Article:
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STILL Obsessing About Stylish Shoes! Help!

post #1 of 20
Thread Starter 
OK, in the past month, I've bought two diametrically opposed pairs of shoes- and I'm NOT a wealthy man that can forever do this! Therein lies the dilemma...

One pair is a beautiful pair of Sutor Mantellassi lace-up cap toe leather dress shoes from Italy. $400, regularly $1 grand. I'd post pix except I don't have a digital camera. Trust me, they are drop-dead gorgeous, almost as sexy as some of the avatars around here, LOL!

The second pair, a pair of ridiculously cheap Clarks walking shoes, throw-away types with the neoprene heel/sole, designed for comfort. Closeouts, practically a steal at $35. But not worth a picture, they look like damned goloshes/ snow boots!

The problem: I WANT some style, some luxury, some flair. But I NEED support for my feet because I have flat feet, and one of my feet tends to bend inward at the ankle and also when I'm walking turns outward. OK, I SHOULD go to a foot doctor, but I don't like going near any doctor, another story.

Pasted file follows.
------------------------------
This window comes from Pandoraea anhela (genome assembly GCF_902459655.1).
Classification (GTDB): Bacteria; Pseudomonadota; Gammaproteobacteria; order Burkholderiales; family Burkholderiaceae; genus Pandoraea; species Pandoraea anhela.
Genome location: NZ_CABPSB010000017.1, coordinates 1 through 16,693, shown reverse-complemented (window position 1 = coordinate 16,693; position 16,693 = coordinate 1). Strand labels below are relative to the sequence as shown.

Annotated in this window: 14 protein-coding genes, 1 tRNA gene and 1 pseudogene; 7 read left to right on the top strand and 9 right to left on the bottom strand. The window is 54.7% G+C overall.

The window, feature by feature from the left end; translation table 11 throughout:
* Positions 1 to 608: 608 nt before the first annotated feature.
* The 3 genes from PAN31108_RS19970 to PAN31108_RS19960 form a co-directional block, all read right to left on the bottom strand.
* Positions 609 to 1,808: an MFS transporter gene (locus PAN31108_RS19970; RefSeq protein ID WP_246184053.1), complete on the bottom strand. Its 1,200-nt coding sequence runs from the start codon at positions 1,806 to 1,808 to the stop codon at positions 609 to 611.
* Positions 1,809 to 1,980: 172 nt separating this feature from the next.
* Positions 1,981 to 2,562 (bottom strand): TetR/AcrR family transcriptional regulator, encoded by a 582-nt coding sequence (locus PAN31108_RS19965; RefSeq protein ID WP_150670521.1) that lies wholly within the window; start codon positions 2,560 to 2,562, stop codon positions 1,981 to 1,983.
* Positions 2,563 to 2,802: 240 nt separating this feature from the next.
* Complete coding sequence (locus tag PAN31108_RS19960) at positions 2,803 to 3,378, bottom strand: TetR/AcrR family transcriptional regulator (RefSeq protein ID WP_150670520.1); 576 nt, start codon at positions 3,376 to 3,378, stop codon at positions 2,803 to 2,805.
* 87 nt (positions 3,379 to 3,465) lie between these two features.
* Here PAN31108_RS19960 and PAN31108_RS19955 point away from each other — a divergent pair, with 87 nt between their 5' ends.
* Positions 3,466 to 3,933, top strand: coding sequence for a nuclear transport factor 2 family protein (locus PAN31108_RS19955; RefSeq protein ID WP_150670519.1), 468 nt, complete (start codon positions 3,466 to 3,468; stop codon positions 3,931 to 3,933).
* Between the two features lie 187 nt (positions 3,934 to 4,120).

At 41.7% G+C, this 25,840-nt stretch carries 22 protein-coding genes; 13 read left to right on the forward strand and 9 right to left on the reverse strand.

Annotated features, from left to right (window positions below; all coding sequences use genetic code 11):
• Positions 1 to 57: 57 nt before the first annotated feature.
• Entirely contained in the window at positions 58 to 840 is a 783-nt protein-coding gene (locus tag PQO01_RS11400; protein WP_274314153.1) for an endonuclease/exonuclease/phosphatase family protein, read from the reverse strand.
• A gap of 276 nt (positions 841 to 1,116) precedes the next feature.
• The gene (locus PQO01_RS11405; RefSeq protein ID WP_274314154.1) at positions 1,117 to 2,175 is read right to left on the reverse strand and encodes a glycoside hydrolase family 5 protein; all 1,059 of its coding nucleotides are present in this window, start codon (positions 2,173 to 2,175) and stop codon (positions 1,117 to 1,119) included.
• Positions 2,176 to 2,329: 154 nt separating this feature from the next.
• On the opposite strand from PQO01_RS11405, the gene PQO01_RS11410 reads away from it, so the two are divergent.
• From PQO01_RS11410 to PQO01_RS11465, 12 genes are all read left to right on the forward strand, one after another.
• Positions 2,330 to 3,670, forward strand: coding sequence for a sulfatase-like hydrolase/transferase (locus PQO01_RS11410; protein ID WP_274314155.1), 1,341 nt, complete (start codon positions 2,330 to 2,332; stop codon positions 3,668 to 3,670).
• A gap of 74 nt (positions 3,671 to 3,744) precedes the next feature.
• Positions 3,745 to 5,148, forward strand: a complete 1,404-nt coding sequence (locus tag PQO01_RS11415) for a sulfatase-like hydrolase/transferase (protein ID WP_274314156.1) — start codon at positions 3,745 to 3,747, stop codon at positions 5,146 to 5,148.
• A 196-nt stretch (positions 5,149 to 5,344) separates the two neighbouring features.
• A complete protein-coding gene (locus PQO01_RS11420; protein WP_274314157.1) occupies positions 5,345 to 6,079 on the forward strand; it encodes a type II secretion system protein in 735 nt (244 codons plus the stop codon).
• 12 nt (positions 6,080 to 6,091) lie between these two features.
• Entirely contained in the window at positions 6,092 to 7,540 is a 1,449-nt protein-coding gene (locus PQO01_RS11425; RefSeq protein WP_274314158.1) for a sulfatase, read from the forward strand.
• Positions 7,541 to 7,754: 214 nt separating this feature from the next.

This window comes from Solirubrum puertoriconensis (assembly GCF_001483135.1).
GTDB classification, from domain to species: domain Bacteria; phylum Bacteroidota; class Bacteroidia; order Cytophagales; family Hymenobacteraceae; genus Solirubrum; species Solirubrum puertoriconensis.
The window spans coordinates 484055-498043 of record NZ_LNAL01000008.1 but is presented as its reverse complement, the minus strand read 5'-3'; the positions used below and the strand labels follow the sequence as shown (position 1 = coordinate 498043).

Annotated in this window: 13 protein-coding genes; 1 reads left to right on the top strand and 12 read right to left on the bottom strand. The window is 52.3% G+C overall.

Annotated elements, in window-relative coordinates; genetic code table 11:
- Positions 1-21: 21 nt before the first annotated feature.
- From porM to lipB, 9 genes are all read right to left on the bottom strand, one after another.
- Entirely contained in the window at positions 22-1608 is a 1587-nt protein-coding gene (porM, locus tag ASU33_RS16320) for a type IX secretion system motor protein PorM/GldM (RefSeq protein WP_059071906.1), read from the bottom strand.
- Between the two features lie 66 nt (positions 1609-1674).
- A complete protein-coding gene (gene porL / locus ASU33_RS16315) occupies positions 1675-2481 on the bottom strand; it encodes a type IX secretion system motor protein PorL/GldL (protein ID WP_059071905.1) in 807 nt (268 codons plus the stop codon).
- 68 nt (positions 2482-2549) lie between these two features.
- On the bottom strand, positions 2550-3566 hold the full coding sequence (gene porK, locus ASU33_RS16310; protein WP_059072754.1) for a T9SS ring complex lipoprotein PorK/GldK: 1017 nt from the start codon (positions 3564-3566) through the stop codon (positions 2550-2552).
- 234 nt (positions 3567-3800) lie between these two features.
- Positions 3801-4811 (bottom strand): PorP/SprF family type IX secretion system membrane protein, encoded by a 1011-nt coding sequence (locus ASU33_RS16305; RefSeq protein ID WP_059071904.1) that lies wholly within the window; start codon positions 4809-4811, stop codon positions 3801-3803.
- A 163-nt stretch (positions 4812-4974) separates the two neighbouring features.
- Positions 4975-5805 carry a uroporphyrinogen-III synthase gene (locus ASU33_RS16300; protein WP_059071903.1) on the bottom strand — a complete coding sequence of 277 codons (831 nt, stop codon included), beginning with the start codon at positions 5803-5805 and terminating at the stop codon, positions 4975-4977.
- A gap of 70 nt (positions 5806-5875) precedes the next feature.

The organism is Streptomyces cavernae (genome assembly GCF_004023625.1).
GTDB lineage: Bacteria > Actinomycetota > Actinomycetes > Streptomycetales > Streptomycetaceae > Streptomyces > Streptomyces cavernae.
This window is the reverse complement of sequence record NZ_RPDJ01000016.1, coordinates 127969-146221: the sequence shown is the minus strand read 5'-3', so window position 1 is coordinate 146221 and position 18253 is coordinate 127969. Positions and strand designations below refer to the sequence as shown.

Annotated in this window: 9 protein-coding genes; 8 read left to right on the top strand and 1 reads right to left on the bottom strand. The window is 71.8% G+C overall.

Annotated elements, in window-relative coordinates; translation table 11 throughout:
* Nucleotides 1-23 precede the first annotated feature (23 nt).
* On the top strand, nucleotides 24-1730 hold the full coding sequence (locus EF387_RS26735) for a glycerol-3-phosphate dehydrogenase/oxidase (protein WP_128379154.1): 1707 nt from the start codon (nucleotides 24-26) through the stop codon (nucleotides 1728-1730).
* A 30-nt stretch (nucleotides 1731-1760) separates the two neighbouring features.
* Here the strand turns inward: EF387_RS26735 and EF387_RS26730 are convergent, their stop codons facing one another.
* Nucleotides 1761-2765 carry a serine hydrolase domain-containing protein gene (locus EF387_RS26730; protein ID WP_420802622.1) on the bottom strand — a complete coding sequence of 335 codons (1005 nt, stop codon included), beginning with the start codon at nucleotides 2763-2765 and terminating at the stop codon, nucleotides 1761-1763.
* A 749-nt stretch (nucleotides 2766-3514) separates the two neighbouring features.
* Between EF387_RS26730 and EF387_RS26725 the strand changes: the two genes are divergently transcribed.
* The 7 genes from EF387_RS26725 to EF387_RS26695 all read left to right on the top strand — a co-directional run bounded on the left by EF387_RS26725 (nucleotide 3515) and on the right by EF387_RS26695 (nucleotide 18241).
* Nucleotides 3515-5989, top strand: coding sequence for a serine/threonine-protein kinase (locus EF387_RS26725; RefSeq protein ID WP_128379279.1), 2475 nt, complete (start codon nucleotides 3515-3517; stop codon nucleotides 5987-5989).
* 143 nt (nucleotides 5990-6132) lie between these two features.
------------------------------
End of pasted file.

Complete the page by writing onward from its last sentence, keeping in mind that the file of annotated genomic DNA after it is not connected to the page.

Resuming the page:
The most I can spend on "one more pair" of lace-up dress shoes is about $200-300 and then I must be DONE!

But what's really frustrating is that the beautiful, sleek dress lace-ups seem NOT to be the answer for ten hours of standing on my feet, whereas the clunky "walking" shoes ARE somewhat more comfortable, but seem to uniformly be the rubber or neoprene bottomed non-repairable types.

I've had brands like the Clarks, Ecco, SAS and Birkenstock strongly recommended to me as good "comfort" shoes but these are non-repairable and most look like "clogs" or snow boots.

A couple of more traditional dress shoes such as Minor and Mephisto are evidently repairable, with the leather or leather/rubber soles, and have a special reputation for orthopedic support, but these also seem to lack real pizazz. Even the Alden orthopedic shoes such as the 757's I've owned for about 15 years (still available) aren't really ultra stylish, although those 757's aren't too bad.